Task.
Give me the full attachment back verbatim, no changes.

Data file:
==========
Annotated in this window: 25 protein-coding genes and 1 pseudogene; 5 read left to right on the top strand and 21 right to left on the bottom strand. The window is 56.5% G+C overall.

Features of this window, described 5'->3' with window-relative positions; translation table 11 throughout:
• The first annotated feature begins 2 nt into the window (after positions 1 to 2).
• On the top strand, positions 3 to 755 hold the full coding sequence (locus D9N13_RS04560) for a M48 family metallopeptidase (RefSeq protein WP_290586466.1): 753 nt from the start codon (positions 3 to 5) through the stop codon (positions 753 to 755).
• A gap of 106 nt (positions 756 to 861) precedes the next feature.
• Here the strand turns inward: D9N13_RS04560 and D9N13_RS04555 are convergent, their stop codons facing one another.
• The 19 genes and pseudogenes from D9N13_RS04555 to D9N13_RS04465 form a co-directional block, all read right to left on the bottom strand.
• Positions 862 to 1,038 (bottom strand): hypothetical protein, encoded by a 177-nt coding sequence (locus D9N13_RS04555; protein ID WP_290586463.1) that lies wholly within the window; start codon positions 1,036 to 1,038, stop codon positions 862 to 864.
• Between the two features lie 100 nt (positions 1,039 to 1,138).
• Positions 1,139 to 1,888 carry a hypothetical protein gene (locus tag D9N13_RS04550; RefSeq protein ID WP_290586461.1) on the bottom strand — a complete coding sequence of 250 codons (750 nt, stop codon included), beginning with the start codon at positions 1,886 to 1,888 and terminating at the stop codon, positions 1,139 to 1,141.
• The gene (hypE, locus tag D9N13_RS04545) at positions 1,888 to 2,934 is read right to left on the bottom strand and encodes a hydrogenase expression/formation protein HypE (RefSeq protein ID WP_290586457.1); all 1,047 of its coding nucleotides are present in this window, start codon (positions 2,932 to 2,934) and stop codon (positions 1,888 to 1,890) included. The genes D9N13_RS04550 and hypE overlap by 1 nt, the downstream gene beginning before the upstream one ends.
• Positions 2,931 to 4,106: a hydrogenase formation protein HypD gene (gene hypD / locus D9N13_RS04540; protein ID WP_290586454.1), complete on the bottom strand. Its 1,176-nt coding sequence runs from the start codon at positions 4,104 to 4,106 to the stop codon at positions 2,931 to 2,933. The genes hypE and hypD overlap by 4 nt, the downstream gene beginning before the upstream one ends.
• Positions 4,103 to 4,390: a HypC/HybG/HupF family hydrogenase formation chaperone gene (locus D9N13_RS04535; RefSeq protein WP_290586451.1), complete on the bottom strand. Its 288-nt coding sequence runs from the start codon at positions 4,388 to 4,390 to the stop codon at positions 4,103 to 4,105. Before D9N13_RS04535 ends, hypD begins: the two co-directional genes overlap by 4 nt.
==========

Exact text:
Annotated in this window: 25 protein-coding genes and 1 pseudogene; 5 read left to right on the top strand and 21 right to left on the bottom strand. The window is 56.5% G+C overall.

Features of this window, described 5'->3' with window-relative positions; translation table 11 throughout:
• The first annotated feature begins 2 nt into the window (after positions 1 to 2).
• On the top strand, positions 3 to 755 hold the full coding sequence (locus D9N13_RS04560) for a M48 family metallopeptidase (RefSeq protein WP_290586466.1): 753 nt from the start codon (positions 3 to 5) through the stop codon (positions 753 to 755).
• A gap of 106 nt (positions 756 to 861) precedes the next feature.
• Here the strand turns inward: D9N13_RS04560 and D9N13_RS04555 are convergent, their stop codons facing one another.
• The 19 genes and pseudogenes from D9N13_RS04555 to D9N13_RS04465 form a co-directional block, all read right to left on the bottom strand.
• Positions 862 to 1,038 (bottom strand): hypothetical protein, encoded by a 177-nt coding sequence (locus D9N13_RS04555; protein ID WP_290586463.1) that lies wholly within the window; start codon positions 1,036 to 1,038, stop codon positions 862 to 864.
• Between the two features lie 100 nt (positions 1,039 to 1,138).
• Positions 1,139 to 1,888 carry a hypothetical protein gene (locus tag D9N13_RS04550; RefSeq protein ID WP_290586461.1) on the bottom strand — a complete coding sequence of 250 codons (750 nt, stop codon included), beginning with the start codon at positions 1,886 to 1,888 and terminating at the stop codon, positions 1,139 to 1,141.
• The gene (hypE, locus tag D9N13_RS04545) at positions 1,888 to 2,934 is read right to left on the bottom strand and encodes a hydrogenase expression/formation protein HypE (RefSeq protein ID WP_290586457.1); all 1,047 of its coding nucleotides are present in this window, start codon (positions 2,932 to 2,934) and stop codon (positions 1,888 to 1,890) included. The genes D9N13_RS04550 and hypE overlap by 1 nt, the downstream gene beginning before the upstream one ends.
• Positions 2,931 to 4,106: a hydrogenase formation protein HypD gene (gene hypD / locus D9N13_RS04540; protein ID WP_290586454.1), complete on the bottom strand. Its 1,176-nt coding sequence runs from the start codon at positions 4,104 to 4,106 to the stop codon at positions 2,931 to 2,933. The genes hypE and hypD overlap by 4 nt, the downstream gene beginning before the upstream one ends.
• Positions 4,103 to 4,390: a HypC/HybG/HupF family hydrogenase formation chaperone gene (locus D9N13_RS04535; RefSeq protein WP_290586451.1), complete on the bottom strand. Its 288-nt coding sequence runs from the start codon at positions 4,388 to 4,390 to the stop codon at positions 4,103 to 4,105. Before D9N13_RS04535 ends, hypD begins: the two co-directional genes overlap by 4 nt.